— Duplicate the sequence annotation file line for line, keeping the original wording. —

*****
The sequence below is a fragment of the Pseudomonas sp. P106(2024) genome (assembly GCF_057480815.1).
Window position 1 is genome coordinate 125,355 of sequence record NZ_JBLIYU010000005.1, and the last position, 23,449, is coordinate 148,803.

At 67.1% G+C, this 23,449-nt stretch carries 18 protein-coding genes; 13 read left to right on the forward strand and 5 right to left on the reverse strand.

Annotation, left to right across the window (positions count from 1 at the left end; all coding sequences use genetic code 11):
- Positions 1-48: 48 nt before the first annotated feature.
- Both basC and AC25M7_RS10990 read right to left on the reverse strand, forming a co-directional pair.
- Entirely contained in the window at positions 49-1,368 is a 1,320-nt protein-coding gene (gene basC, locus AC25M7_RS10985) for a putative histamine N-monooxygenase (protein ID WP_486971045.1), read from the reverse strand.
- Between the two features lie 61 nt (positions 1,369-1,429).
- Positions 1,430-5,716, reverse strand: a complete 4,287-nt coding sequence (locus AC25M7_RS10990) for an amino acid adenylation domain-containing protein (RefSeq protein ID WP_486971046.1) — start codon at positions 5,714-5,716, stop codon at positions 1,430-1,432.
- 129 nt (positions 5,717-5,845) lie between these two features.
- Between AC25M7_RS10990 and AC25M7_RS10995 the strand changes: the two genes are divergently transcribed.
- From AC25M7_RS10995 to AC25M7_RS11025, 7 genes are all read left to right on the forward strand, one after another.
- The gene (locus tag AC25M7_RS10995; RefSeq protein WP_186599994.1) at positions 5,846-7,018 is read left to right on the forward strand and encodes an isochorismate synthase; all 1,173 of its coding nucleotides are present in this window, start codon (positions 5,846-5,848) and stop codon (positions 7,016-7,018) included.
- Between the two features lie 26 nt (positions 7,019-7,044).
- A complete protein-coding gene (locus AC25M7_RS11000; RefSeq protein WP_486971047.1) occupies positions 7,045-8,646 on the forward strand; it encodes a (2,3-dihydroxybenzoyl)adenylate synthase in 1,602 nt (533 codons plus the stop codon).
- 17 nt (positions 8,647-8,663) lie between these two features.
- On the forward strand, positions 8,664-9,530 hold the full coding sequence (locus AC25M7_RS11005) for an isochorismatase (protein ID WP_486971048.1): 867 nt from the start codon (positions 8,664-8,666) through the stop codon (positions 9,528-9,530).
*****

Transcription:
The sequence below is a fragment of the Pseudomonas sp. P106(2024) genome (assembly GCF_057480815.1).
Window position 1 is genome coordinate 125,355 of sequence record NZ_JBLIYU010000005.1, and the last position, 23,449, is coordinate 148,803.

At 67.1% G+C, this 23,449-nt stretch carries 18 protein-coding genes; 13 read left to right on the forward strand and 5 right to left on the reverse strand.

Annotation, left to right across the window (positions count from 1 at the left end; all coding sequences use genetic code 11):
- Positions 1-48: 48 nt before the first annotated feature.
- Both basC and AC25M7_RS10990 read right to left on the reverse strand, forming a co-directional pair.
- Entirely contained in the window at positions 49-1,368 is a 1,320-nt protein-coding gene (gene basC, locus AC25M7_RS10985) for a putative histamine N-monooxygenase (protein ID WP_486971045.1), read from the reverse strand.
- Between the two features lie 61 nt (positions 1,369-1,429).
- Positions 1,430-5,716, reverse strand: a complete 4,287-nt coding sequence (locus AC25M7_RS10990) for an amino acid adenylation domain-containing protein (RefSeq protein ID WP_486971046.1) — start codon at positions 5,714-5,716, stop codon at positions 1,430-1,432.
- 129 nt (positions 5,717-5,845) lie between these two features.
- Between AC25M7_RS10990 and AC25M7_RS10995 the strand changes: the two genes are divergently transcribed.
- From AC25M7_RS10995 to AC25M7_RS11025, 7 genes are all read left to right on the forward strand, one after another.
- The gene (locus tag AC25M7_RS10995; RefSeq protein WP_186599994.1) at positions 5,846-7,018 is read left to right on the forward strand and encodes an isochorismate synthase; all 1,173 of its coding nucleotides are present in this window, start codon (positions 5,846-5,848) and stop codon (positions 7,016-7,018) included.
- Between the two features lie 26 nt (positions 7,019-7,044).
- A complete protein-coding gene (locus AC25M7_RS11000; RefSeq protein WP_486971047.1) occupies positions 7,045-8,646 on the forward strand; it encodes a (2,3-dihydroxybenzoyl)adenylate synthase in 1,602 nt (533 codons plus the stop codon).
- 17 nt (positions 8,647-8,663) lie between these two features.
- On the forward strand, positions 8,664-9,530 hold the full coding sequence (locus AC25M7_RS11005) for an isochorismatase (protein ID WP_486971048.1): 867 nt from the start codon (positions 8,664-8,666) through the stop codon (positions 9,528-9,530).